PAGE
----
New clinical trials in the cardiology world from the American College of Cardiology

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HARTFORD – Cardiology specialists from around the world gathered in San Diego, California to hear about the results of new clinical trials that were just released.  One of them has some important information for patients with heart failure and atrial fibrillation.

Heart failure is a common disease in the United States where the heart cannot pump well enough to meet the body’s needs.  These likely either had a heart attack or had longstanding hypertension which caused the heart to fail.  People have shortness of breath and ankle swelling as a result and it could be deadly.  In atrial fibrillation, the heart rhythm in top of the heart called the atria is messed up it reduces the efficiency of the heart pumping.  Since the top part of the heart is not pumping well you could get a blood clot in the heart that can dislodge and cause a stroke.   Having both heart failure and atrial fibrillation is a double whammy which makes it even harder on your heart.

The trial was called the AATAC trial (pronounced ATTACK) where people with mild to moderate heart failure and an arrhythmia called atrial fibrillation were randomized to use the best antiarrhythmic drug named amiodarone or undergo a procedure called ablation.  In ablation, a cardiologist puts a catheter into a vein and moves it into the heart where they find the exact area of the atria causing atrial fibrillation and zaps it with intense heat destroying it.  In some people, they can stop them from having atrial fibrillation altogether rather than just suppressing the arrhythmia with amiodarone.  This trial directly compared these two treatments head to head and ablation was the winner.  In 203 patients, the risk of having a recurrence of atrial fibrillation was 2 ½ time higher with amiodarone and the need for hospitalizations due to low blood pressure or heart failure was 45% lower.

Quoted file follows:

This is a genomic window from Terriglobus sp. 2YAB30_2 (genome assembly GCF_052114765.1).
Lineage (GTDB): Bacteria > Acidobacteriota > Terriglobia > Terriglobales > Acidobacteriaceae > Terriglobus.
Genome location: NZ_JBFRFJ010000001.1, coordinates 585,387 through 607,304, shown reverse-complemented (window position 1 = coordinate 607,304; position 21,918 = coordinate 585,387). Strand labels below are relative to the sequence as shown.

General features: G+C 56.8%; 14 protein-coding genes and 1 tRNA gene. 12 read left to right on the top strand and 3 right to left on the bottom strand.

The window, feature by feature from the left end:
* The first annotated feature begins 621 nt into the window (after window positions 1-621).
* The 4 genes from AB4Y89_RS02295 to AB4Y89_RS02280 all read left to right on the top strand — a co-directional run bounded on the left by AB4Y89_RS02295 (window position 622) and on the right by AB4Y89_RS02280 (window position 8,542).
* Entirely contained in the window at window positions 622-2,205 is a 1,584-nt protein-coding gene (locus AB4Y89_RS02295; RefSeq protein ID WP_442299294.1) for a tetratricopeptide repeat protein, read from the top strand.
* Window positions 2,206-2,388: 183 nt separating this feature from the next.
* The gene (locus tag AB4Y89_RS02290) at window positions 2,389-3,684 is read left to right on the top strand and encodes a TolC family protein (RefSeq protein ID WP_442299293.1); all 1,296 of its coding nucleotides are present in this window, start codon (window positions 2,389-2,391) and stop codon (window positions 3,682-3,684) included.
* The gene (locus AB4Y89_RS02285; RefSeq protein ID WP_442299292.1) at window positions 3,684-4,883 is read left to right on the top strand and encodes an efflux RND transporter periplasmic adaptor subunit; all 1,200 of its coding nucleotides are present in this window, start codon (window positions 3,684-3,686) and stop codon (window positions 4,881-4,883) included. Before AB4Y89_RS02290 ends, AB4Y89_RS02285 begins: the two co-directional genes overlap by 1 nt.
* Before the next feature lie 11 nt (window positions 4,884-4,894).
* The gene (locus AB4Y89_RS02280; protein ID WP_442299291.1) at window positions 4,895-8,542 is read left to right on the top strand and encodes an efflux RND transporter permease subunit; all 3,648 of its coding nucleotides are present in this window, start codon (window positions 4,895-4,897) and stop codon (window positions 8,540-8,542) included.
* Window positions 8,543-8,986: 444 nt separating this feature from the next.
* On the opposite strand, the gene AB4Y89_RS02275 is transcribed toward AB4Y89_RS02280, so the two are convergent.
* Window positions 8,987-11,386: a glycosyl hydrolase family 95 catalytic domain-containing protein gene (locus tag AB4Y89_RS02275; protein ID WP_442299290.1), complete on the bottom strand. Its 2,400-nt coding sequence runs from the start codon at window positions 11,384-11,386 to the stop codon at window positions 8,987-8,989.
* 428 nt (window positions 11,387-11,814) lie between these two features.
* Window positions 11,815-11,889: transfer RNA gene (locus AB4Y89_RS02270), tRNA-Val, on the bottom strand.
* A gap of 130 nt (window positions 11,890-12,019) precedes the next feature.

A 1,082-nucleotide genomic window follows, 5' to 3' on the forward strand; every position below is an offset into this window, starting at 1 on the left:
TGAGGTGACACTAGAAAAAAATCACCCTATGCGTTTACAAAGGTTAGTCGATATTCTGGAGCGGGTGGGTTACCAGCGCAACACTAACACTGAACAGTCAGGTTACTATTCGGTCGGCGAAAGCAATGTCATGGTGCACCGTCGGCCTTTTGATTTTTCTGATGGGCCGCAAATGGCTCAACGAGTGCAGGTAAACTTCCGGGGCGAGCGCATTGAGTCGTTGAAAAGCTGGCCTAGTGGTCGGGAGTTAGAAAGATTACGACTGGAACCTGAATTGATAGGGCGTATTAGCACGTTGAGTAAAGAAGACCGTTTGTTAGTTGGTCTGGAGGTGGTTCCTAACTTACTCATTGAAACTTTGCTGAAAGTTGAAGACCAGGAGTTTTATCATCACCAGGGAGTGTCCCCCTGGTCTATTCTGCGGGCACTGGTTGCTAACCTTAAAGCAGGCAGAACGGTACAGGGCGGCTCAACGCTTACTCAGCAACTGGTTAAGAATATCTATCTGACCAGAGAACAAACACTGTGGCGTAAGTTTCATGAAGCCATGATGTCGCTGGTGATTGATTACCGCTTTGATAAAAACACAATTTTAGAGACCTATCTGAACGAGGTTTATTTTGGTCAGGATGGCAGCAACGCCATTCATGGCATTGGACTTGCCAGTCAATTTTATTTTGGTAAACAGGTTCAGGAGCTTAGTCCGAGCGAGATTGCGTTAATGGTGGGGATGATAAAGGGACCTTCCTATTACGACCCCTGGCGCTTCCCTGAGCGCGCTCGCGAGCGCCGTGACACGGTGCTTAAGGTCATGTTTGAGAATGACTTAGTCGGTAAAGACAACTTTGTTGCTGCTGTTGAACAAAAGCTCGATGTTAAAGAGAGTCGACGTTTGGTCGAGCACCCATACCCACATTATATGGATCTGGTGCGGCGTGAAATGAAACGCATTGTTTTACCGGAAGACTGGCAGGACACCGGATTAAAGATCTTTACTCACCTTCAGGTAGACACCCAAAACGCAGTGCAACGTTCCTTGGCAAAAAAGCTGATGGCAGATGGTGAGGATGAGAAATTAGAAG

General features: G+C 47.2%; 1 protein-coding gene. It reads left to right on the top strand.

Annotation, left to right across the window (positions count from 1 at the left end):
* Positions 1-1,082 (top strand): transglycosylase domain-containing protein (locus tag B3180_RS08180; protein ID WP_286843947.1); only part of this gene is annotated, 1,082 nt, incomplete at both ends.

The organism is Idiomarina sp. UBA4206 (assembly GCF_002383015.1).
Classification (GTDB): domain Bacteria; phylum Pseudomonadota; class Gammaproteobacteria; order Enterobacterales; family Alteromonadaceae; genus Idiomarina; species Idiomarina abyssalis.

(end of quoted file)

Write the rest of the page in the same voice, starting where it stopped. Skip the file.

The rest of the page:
In previous studies, in patients with heart failure and atrial fibrillation only amiodarone and dofetilide were shown to be safe enough to use.  So people only had two options available for rhythm control.  Now they have three options and this third option, ablation, may not just reduce the symptoms associated with atrial fibrillation like lightheadedness and palpitations in your chest, but it can help these people with heart failure pump blood better and have fewer hospitalizations.  Patients with both of these diseases who aren’t doing well on amiodarone can talk with their cardiologists and see if ablation is right for them.  For example, in the study patients had to have a type of atrial fibrillation where we know ablation works well in patients without heart failure so people with other types of atrial fibrillation may not have the same degree of benefit.

Michael White, Dept. of Pharmacy Practice, UConn School of Pharmacy.